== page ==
And the mysteries aren’t confined strictly to watercraft. In the 1950s, a flight from New York carrying 55 passengers and 3 crew members disappeared over Lake Michigan en route to Seattle. Some human remains and debris were found washed ashore, but the aircraft itself was never recovered, although there was an extensive search and there is an annual search conducted by the Michigan Shipwreck Research Associates.
Besides disappearances of ships, planes, and people, there’s another mysterious aspect of The Lake Michigan Triangle. In 2007, Northwestern Michigan College professor Mark Holley discovered a North American Stonehenge.
In Lake Michigan.
I know, right?
The stones were found 40 feet below the surface of the lake. Some are arranged in a circle, and one appears, according to Holley, to have a carving of a mastadon–an animal that went extinct approximately 10,000 years ago. What’s that, you say? You haven’t heard of this until just now? Yeah, that’s because experts can’t confirm the authenticity of the findings until they can see it for themselves, and apparently not a lot of qualified experts dive. Pity, huh?
Other stories from The Triangle include two-pound ice chunks falling onto a tugboat from what crew members described as a “cloudless sky” in 1883. In 1921, the wreckage of the schooner Rosa Belle was discovered in pieces, leading the discoverers to believe it had collided with another ship. Strangely, no other vessel reported damage anywhere near as severe as would be expected for the level of destruction inflicted upon the Rosa Belle. All 11 souls aboard, crew and passengers, had been members of the cult known as the House of David, which makes it slightly more or less tragic, depending on how you look at it.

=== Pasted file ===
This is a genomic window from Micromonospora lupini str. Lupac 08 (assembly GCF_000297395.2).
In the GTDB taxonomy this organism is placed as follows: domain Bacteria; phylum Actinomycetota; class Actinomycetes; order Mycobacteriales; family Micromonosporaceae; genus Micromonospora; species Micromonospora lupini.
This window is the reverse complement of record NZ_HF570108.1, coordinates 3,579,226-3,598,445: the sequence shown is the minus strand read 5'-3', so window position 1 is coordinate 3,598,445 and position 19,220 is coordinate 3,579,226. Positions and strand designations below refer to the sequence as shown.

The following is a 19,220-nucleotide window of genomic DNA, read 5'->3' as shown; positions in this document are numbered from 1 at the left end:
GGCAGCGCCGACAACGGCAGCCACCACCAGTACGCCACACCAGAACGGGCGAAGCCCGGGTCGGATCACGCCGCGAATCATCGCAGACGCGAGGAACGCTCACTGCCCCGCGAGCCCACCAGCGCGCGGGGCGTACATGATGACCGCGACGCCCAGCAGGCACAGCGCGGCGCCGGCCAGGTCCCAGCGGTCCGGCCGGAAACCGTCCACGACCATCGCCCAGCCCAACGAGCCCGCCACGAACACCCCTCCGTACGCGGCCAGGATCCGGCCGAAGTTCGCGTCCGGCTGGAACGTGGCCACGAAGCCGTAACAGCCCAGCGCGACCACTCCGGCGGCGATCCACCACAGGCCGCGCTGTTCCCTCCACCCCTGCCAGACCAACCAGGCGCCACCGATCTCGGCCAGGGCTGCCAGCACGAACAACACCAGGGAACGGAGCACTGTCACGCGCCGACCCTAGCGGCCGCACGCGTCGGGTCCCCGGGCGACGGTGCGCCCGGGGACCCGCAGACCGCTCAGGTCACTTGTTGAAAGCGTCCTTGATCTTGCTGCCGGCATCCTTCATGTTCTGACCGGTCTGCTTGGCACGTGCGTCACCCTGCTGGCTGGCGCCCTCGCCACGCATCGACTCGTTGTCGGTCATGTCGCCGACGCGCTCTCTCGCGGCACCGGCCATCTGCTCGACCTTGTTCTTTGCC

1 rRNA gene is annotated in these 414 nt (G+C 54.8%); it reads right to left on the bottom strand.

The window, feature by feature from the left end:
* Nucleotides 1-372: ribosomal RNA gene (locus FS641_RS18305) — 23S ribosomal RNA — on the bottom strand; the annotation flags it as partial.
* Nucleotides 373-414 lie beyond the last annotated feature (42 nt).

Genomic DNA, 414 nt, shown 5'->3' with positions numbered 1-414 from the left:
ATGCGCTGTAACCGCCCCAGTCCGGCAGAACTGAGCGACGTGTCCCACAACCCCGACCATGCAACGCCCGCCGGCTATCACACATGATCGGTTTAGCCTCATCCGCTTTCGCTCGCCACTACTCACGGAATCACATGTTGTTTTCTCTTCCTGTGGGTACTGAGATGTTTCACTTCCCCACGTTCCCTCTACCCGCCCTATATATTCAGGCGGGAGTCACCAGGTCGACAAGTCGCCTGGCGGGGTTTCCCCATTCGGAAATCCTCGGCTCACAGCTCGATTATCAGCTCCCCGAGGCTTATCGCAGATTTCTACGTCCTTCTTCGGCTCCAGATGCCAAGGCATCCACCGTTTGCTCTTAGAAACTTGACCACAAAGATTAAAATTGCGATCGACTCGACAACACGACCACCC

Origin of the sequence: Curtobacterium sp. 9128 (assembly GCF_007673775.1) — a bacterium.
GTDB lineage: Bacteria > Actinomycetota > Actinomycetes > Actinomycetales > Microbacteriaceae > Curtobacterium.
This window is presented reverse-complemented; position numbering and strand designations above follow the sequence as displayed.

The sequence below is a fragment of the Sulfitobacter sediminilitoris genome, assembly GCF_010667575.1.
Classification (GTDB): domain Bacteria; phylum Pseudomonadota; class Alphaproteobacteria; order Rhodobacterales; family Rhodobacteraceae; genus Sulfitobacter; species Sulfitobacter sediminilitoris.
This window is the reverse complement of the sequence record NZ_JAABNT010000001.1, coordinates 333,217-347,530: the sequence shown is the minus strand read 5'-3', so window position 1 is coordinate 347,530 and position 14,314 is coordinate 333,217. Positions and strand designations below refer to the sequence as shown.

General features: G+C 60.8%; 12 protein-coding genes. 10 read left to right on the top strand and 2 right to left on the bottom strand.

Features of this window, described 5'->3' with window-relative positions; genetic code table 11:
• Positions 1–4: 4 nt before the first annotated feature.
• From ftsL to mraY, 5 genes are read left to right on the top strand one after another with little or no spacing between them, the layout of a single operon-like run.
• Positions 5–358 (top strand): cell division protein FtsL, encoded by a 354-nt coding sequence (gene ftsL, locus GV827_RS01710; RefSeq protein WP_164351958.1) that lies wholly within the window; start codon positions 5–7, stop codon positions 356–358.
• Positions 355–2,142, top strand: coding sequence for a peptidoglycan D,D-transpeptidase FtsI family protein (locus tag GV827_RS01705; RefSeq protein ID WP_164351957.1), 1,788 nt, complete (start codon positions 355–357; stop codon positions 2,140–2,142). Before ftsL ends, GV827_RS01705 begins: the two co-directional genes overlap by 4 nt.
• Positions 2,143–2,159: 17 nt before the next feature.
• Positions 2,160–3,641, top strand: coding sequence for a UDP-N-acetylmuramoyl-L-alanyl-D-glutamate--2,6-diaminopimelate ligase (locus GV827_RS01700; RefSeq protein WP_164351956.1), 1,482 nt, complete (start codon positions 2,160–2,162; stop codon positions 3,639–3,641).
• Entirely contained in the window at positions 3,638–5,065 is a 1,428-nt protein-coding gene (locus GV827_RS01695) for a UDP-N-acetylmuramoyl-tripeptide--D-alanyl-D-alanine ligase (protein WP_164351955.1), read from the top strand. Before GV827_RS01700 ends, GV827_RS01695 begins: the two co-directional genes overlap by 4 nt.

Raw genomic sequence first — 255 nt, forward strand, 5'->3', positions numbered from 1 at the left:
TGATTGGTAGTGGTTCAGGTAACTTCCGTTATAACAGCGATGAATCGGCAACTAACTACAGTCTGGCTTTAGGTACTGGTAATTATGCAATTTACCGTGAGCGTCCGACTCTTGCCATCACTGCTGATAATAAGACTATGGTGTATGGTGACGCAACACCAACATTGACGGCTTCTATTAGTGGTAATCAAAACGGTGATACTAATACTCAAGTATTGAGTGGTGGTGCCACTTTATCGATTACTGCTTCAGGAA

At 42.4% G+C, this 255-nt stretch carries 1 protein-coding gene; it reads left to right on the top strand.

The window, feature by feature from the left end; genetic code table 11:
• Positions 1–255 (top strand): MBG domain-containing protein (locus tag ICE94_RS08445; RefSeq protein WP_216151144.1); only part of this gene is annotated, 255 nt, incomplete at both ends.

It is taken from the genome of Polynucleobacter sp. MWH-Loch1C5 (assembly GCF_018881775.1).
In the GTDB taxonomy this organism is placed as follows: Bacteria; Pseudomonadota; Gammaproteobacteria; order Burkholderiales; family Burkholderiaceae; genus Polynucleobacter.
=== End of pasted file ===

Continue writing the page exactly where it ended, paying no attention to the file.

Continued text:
Obviously a huge number of ships and planes have passed through the Lake Michigan Triangle without so much as a scratch, and skeptics scoff at the mere idea of a tragic triangle, Bermuda or otherwise. Still, it’s fun to talk about, right? And all protestations of logic and the like are of little comfort to the Hokansan family, who were onboard Flight 2501. Or the crew of the Rosa Belle. Or Captain Donner. And who knows what the next strange even attributed to The Lake Michigan Triangle might be, or when it might happen?
[Fantastic Fest] ‘Piggy’ Filled With Incredible Heart and Wonderful Terror
Writer and director, Carlota Pereda fascinatingly creates a world in which we are given equal helpings of moments of big heart and a creeping terror. Piggy is one of those rare horror films that could have stood on its own without the horror and been an Oscar-worthy bit of effective drama. The turn from compelling drama to shifting genre is as refreshing as it is entertaining.
Piggy follows Sara (Laura Galán) a young girl who assists her family in their small-town butcher shop. Sara is often bullied due to her being an overweight teen. The small town and its cliques make for a soul-crushing daily life for Sara. She is constantly picked on, called names and even physically tormented by the popular bullies. When Sara ends up having to walk home following an assault by the bullies, Sara comes face to face with a serial killer who actually treats the young girl as an equal – not picking on her or poking fun. The duo begins their strange cat and mouse dance of constantly changing twisted mutual admiration.